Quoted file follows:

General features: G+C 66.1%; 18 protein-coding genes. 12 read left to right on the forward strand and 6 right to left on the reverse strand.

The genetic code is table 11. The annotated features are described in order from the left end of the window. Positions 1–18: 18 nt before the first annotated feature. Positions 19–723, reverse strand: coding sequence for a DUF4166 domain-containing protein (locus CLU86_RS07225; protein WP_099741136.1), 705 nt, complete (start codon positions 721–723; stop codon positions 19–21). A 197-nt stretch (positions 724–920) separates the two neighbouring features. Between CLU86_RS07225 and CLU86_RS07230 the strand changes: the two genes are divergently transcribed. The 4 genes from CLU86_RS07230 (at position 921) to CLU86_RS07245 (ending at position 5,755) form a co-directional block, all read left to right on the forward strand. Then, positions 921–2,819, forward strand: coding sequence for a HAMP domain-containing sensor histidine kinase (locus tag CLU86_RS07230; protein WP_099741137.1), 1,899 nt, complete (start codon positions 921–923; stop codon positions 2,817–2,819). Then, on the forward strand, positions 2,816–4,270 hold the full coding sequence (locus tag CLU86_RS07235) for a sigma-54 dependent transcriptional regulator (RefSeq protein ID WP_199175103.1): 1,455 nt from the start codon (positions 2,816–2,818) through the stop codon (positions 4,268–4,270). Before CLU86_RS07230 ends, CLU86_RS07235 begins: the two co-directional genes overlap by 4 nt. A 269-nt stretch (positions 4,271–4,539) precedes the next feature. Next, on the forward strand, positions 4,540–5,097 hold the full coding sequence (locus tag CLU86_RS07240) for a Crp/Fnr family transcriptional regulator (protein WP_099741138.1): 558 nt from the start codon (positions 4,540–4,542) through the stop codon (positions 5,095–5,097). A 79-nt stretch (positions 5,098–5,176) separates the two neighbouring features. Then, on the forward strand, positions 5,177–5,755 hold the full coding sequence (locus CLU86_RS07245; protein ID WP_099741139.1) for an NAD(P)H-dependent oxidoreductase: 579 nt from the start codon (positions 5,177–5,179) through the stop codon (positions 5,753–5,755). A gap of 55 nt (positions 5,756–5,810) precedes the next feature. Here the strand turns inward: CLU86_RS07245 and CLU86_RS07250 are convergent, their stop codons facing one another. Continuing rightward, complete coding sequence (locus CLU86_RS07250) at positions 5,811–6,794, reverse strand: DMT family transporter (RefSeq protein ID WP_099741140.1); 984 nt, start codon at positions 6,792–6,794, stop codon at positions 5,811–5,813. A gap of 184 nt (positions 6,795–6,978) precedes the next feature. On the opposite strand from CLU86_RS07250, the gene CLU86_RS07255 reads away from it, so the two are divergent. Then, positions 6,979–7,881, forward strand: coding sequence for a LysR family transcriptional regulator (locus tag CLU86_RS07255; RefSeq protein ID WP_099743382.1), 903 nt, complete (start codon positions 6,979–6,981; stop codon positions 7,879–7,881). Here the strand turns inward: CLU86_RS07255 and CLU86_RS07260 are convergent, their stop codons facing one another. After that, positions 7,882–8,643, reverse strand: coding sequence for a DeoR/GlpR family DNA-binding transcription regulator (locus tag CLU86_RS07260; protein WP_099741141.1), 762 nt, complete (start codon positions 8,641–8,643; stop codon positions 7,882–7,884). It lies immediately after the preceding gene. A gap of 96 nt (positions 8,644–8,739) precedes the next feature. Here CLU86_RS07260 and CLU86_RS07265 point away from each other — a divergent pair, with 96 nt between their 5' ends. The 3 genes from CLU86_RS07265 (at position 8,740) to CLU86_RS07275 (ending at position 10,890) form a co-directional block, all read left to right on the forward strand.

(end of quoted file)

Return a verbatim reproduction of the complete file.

General features: G+C 66.1%; 18 protein-coding genes. 12 read left to right on the forward strand and 6 right to left on the reverse strand.

The genetic code is table 11. The annotated features are described in order from the left end of the window. Positions 1–18: 18 nt before the first annotated feature. Positions 19–723, reverse strand: coding sequence for a DUF4166 domain-containing protein (locus CLU86_RS07225; protein WP_099741136.1), 705 nt, complete (start codon positions 721–723; stop codon positions 19–21). A 197-nt stretch (positions 724–920) separates the two neighbouring features. Between CLU86_RS07225 and CLU86_RS07230 the strand changes: the two genes are divergently transcribed. The 4 genes from CLU86_RS07230 (at position 921) to CLU86_RS07245 (ending at position 5,755) form a co-directional block, all read left to right on the forward strand. Then, positions 921–2,819, forward strand: coding sequence for a HAMP domain-containing sensor histidine kinase (locus tag CLU86_RS07230; protein WP_099741137.1), 1,899 nt, complete (start codon positions 921–923; stop codon positions 2,817–2,819). Then, on the forward strand, positions 2,816–4,270 hold the full coding sequence (locus tag CLU86_RS07235) for a sigma-54 dependent transcriptional regulator (RefSeq protein ID WP_199175103.1): 1,455 nt from the start codon (positions 2,816–2,818) through the stop codon (positions 4,268–4,270). Before CLU86_RS07230 ends, CLU86_RS07235 begins: the two co-directional genes overlap by 4 nt. A 269-nt stretch (positions 4,271–4,539) precedes the next feature. Next, on the forward strand, positions 4,540–5,097 hold the full coding sequence (locus tag CLU86_RS07240) for a Crp/Fnr family transcriptional regulator (protein WP_099741138.1): 558 nt from the start codon (positions 4,540–4,542) through the stop codon (positions 5,095–5,097). A 79-nt stretch (positions 5,098–5,176) separates the two neighbouring features. Then, on the forward strand, positions 5,177–5,755 hold the full coding sequence (locus CLU86_RS07245; protein ID WP_099741139.1) for an NAD(P)H-dependent oxidoreductase: 579 nt from the start codon (positions 5,177–5,179) through the stop codon (positions 5,753–5,755). A gap of 55 nt (positions 5,756–5,810) precedes the next feature. Here the strand turns inward: CLU86_RS07245 and CLU86_RS07250 are convergent, their stop codons facing one another. Continuing rightward, complete coding sequence (locus CLU86_RS07250) at positions 5,811–6,794, reverse strand: DMT family transporter (RefSeq protein ID WP_099741140.1); 984 nt, start codon at positions 6,792–6,794, stop codon at positions 5,811–5,813. A gap of 184 nt (positions 6,795–6,978) precedes the next feature. On the opposite strand from CLU86_RS07250, the gene CLU86_RS07255 reads away from it, so the two are divergent. Then, positions 6,979–7,881, forward strand: coding sequence for a LysR family transcriptional regulator (locus tag CLU86_RS07255; RefSeq protein ID WP_099743382.1), 903 nt, complete (start codon positions 6,979–6,981; stop codon positions 7,879–7,881). Here the strand turns inward: CLU86_RS07255 and CLU86_RS07260 are convergent, their stop codons facing one another. After that, positions 7,882–8,643, reverse strand: coding sequence for a DeoR/GlpR family DNA-binding transcription regulator (locus tag CLU86_RS07260; protein WP_099741141.1), 762 nt, complete (start codon positions 8,641–8,643; stop codon positions 7,882–7,884). It lies immediately after the preceding gene. A gap of 96 nt (positions 8,644–8,739) precedes the next feature. Here CLU86_RS07260 and CLU86_RS07265 point away from each other — a divergent pair, with 96 nt between their 5' ends. The 3 genes from CLU86_RS07265 (at position 8,740) to CLU86_RS07275 (ending at position 10,890) form a co-directional block, all read left to right on the forward strand.